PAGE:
Studies are increasingly showing the importance of a healthy soil environment, with relationships between the plant roots and the soil fungi creating a protective area called the rhizosphere. By reducing the amount we cultivate the soil, using mulches and planting perennials, this relationship between plant roots and soil organisms is allowed to flourish. Adding a mulch of garden compost benefits the soil food web by creating a flow of nutrients from decomposing plant material back into the soil. The plant material is broken down by fungi and bacteria then passed through tiny microbes such as nematodes and protozoa. These in turn are consumed by beetles and earthworms, centipedes and spiders, opening up the soil structure and releasing nutrients back in a form available to the plants. Most disease causing microorganisms are anaerobic (living without air or oxygen) and are out competed and often consumed by beneficial aerobic microbes in a healthy well aerated soil. Above ground, a healthy plant will also release sugars and carbohydrates that attract beneficial microbes. Studies also show that healthy plants will release chemicals that deter pests, resulting in the pests moving on to attack weaker plants elsewhere. So healthy plants growing in soil rich in organic matter, and in a suitable climate, will not be susceptible to pests and diseases. If pests do come their way, the plants will have the strength and resources to fend them off.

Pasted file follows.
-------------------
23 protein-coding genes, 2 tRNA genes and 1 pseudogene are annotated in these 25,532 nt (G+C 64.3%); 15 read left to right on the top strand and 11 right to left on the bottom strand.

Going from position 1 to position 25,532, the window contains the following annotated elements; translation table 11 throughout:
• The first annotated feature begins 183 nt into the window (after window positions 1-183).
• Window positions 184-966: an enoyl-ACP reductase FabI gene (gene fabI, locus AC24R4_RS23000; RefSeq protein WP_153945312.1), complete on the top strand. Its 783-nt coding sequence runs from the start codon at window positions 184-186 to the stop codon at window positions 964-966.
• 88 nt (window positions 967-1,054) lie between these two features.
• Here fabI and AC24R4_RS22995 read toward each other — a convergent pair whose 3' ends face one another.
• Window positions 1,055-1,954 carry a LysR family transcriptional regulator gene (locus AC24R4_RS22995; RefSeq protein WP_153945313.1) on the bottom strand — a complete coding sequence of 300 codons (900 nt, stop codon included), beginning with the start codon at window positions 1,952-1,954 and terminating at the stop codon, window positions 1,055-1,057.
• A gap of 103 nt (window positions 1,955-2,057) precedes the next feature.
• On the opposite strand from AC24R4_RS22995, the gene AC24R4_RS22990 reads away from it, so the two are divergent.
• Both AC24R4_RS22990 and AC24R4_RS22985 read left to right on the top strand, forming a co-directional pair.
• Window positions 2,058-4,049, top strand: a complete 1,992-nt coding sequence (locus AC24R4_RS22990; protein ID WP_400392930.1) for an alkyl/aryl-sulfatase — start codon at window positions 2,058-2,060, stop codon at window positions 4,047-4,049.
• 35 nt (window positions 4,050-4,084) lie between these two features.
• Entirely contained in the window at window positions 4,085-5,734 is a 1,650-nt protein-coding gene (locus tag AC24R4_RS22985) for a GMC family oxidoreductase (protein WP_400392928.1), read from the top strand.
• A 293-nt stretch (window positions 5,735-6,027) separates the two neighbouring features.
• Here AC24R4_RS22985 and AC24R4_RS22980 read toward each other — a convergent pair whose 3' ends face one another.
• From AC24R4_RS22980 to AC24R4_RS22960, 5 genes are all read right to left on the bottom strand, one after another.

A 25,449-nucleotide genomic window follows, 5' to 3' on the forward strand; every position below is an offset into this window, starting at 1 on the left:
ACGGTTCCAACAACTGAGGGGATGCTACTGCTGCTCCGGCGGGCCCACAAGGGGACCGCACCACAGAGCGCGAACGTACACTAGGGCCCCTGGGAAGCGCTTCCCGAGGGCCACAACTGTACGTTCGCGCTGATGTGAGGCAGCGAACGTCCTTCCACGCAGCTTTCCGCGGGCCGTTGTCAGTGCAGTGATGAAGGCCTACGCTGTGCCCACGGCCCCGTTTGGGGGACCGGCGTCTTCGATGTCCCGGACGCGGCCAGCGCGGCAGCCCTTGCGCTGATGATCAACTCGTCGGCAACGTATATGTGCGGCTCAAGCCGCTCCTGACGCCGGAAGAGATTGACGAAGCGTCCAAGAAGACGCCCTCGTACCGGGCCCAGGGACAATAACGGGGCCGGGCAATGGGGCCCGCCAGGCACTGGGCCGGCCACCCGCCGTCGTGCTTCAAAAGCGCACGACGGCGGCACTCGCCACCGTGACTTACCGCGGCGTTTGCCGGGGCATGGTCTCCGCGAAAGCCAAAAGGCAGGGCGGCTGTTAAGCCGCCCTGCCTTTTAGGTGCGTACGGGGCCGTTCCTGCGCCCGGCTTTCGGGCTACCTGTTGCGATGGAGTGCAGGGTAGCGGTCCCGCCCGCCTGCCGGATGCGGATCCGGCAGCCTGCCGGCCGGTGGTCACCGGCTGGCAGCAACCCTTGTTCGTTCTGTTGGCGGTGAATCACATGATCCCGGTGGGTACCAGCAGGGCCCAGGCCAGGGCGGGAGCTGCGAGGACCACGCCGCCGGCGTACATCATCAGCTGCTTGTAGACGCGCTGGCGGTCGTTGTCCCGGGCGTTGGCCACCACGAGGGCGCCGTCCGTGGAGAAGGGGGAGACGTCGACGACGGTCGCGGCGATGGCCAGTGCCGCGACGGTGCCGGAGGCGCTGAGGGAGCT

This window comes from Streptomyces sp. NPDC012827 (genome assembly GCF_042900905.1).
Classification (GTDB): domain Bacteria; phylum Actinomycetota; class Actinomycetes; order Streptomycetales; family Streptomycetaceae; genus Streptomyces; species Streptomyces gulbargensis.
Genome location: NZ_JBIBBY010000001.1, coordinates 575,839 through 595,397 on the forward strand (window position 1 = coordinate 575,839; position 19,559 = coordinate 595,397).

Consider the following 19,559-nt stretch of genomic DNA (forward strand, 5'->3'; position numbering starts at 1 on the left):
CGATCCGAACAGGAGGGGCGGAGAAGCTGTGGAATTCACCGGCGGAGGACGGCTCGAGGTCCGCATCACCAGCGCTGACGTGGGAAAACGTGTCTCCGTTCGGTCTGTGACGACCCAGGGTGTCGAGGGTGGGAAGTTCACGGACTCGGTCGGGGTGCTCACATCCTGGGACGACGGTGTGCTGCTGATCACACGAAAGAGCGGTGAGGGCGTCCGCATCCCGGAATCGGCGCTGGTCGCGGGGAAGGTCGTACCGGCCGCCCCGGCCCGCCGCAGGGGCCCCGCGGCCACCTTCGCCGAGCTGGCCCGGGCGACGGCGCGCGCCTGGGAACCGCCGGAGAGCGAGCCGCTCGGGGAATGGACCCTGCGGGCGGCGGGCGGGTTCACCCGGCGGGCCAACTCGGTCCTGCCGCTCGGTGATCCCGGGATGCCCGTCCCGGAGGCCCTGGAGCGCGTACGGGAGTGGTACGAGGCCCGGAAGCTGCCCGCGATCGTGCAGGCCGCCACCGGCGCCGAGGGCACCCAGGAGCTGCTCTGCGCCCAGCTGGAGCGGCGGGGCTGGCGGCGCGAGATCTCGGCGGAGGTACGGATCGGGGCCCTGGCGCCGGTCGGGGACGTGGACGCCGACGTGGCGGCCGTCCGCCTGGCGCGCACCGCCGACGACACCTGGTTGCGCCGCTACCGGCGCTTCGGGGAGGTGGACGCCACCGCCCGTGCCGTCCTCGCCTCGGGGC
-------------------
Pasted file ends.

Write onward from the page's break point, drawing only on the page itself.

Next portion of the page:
Plants also provide a natural pharmacy for the garden. Companion planting has long been practiced and is an organic way of creating beneficial plant communities, where one plant is planted alongside another to provide protection from pest or disease. For example, when nasturtiums are planted alongside cabbages, the cabbage white butterfly lays her eggs on the nasturtiums and the caterpillars munch their way through these leaves rather than your cabbages.
Underplanting roses with a salvia from the microphylla or jamensis varieties, such as the Salvia jamensis ‘Hotlips’ grown here, will prevent mildew and blackspot due to release of a sulphorous compound from its leaves, particularly on a warm sunny day. Sulphur has long been used as a fungicide, but growing these pretty plants is a much more attractive option!